August 25, 2010


I watched you.
You wretched one.

I followed you as you scattered flowers through the air.
Who can do nothing at all.

You slowed down and held my hand as we walked together.
Do not forget to be merciful!

Be merciful to us more fortunate ones!
I let myself be next to you. You call it acceptance, I call it home.

I’ve been toying around with this quote (the italicized part) from Kierkegaard, with me as the wretched one, who can do nothing at all. I wonder if shame and pride are the same thing: attention-seeking and unredeemed. Holding on to your broken self.

Perhaps mercy is belonging where you are. It's not quite the same as the unloved, poor, and lonely letting themselves be helped, letting the strong slow down. I think that acceptance of compassion can only really happen when we are able to stand without shame. People are only able to encourage when they aren't my savior.

I'm still not yet completely sure. Does that make times when I'm sad or lonely untrue?


Michael said...

I see what you mean about "belonging where you are", and accepting compassion only when you're able to stand without shame. But . . . perhaps it is not quite so straight-forward. Even in being helpless, being sad or lonely we can be merciful in accepting compassion. If we abstract things too much it appears as if we can only accept compassion when we don't need it! But . . . I don't think that can be true. People can and have helped me when I have been sad and lonely. If we lived in a world of perfect squares, so to speak, then we could not accept compassion rightly unless we were able to stand without shame. But I know . . . experientially that God has people help us even in our pride and shame. The world is lopsided, for now.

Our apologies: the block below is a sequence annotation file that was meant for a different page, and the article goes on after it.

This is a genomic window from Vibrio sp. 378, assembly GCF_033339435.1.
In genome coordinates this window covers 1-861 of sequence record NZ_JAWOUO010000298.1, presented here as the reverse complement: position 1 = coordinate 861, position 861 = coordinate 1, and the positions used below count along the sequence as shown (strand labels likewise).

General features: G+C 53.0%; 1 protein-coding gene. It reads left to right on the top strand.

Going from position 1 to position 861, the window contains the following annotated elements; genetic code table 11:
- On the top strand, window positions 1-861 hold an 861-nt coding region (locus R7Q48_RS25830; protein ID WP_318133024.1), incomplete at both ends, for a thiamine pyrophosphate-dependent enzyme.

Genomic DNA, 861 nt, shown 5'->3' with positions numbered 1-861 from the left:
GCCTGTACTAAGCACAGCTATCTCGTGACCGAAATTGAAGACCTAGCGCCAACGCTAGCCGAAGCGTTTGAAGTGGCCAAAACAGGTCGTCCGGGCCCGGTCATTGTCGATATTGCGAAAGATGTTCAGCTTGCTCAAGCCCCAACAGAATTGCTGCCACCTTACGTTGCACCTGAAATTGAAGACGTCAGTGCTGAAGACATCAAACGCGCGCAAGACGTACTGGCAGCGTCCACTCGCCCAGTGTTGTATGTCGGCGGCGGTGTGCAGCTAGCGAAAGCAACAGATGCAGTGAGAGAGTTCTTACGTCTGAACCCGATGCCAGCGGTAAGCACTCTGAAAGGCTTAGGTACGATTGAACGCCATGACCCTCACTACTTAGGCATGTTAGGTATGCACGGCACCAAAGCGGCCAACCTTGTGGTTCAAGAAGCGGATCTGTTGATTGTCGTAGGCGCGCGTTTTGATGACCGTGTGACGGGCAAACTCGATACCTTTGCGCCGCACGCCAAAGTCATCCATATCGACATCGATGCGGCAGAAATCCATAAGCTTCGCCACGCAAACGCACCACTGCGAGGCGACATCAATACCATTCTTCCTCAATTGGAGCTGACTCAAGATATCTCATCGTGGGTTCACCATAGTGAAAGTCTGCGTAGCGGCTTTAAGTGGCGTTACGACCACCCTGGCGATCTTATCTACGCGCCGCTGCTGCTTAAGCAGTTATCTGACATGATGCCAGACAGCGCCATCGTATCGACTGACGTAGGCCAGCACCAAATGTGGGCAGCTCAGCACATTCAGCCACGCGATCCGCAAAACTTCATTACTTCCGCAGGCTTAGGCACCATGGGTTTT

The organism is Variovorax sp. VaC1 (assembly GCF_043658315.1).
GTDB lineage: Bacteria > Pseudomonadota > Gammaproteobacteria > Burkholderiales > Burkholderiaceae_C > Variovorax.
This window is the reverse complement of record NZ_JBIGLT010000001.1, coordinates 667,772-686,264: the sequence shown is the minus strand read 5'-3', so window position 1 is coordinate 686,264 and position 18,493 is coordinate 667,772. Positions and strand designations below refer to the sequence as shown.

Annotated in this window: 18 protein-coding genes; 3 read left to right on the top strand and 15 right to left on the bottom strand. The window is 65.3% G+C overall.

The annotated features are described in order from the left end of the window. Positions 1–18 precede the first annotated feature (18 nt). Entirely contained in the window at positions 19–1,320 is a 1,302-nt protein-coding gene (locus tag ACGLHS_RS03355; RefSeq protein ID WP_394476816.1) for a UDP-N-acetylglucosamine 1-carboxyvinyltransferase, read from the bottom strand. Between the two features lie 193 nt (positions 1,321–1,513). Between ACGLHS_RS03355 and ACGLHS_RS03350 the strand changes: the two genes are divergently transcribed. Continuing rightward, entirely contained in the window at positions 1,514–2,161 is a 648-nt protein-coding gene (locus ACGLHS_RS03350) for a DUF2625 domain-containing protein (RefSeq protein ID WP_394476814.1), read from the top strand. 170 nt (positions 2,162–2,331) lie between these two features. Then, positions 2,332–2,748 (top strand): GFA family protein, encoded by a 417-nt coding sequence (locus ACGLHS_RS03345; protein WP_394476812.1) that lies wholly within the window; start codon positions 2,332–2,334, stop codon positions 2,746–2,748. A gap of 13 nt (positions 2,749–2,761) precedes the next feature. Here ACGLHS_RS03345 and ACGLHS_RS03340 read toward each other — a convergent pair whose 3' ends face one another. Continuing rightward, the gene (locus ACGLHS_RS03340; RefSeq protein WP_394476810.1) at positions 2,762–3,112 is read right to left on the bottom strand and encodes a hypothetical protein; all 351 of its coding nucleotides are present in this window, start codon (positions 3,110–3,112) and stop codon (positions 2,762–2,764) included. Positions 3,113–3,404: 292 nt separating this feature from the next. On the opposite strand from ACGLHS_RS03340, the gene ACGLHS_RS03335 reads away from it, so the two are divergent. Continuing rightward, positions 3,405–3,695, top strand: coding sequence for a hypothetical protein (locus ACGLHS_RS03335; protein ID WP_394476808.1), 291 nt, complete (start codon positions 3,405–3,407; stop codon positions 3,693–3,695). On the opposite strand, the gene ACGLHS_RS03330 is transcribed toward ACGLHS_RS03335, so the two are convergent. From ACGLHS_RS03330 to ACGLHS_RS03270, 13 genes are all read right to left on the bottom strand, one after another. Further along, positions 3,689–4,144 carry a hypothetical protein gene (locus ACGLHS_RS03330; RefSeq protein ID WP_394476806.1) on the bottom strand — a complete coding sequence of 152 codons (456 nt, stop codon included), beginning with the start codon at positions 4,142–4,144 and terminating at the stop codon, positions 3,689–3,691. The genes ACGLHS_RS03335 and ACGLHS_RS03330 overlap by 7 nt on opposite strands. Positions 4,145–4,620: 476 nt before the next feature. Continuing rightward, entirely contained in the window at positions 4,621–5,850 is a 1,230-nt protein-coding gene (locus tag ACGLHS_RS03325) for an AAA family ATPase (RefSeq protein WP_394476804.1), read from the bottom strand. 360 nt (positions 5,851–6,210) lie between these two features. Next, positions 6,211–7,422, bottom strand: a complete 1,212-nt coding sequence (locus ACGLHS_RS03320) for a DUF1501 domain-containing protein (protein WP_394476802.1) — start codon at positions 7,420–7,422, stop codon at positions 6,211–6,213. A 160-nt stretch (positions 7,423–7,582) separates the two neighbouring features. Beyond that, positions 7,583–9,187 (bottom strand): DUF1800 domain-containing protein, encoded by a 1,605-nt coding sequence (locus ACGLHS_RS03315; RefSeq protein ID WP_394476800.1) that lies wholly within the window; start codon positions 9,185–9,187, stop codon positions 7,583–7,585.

I hope this makes sense, I've thought about it very hard.

Echoes in Ink said...

"Mercy is seeing more truly."
Lives are dueling sights - I
see first you, then your doppelganger
Mercy is uniting the beautiful
And then the ugly
A truly merciful person doesn't slow.
Mercy reaches a hand so you can keep up
[Carrying you]

Perhaps our acceptance of compassion, true acceptance, unmarried by shame [holiness] can exist only when God moves us to humility - but isn't that where struggle brings us anyway - and I think one can be merciful with no thought of the others' receiving it - whether proud or fallen - and that can make all the difference.

We want to be loved. We need to be held by the hand.

God is so good.

Statue of Clay said...

I wonder if shame and pride are the same thing:

I think I agree, John Piper speaks of this in a few of his books.

A friend of mine once told me "shame is of the Devil,conviction is from the Lord"

Art said...


I seem to need to learn the same lessons over and over again. I think I believe that we should be both dependent and independent of people. All that said, I don't think I'm just flip-flopping when I say I think you're right, Michael, and it does make sense. I think I wrote the post from the perspective of writing blog posts, not brokenly asking for help from someone close to me.

Catey! I like this poem, and the thought... What I'm getting from your ambiguity is something like, for the wretched one to be merciful can be a state of heart, whether or not the one reaching out to help is aware of it. Maybe that is part of what you were saying.

Thought: instead of only valuing the place where I'm humbled and find my home, I should realize that I still need to go through the times when I am helpless. Maybe mercy is worked through the entire process.

That's a good quote, Joseph.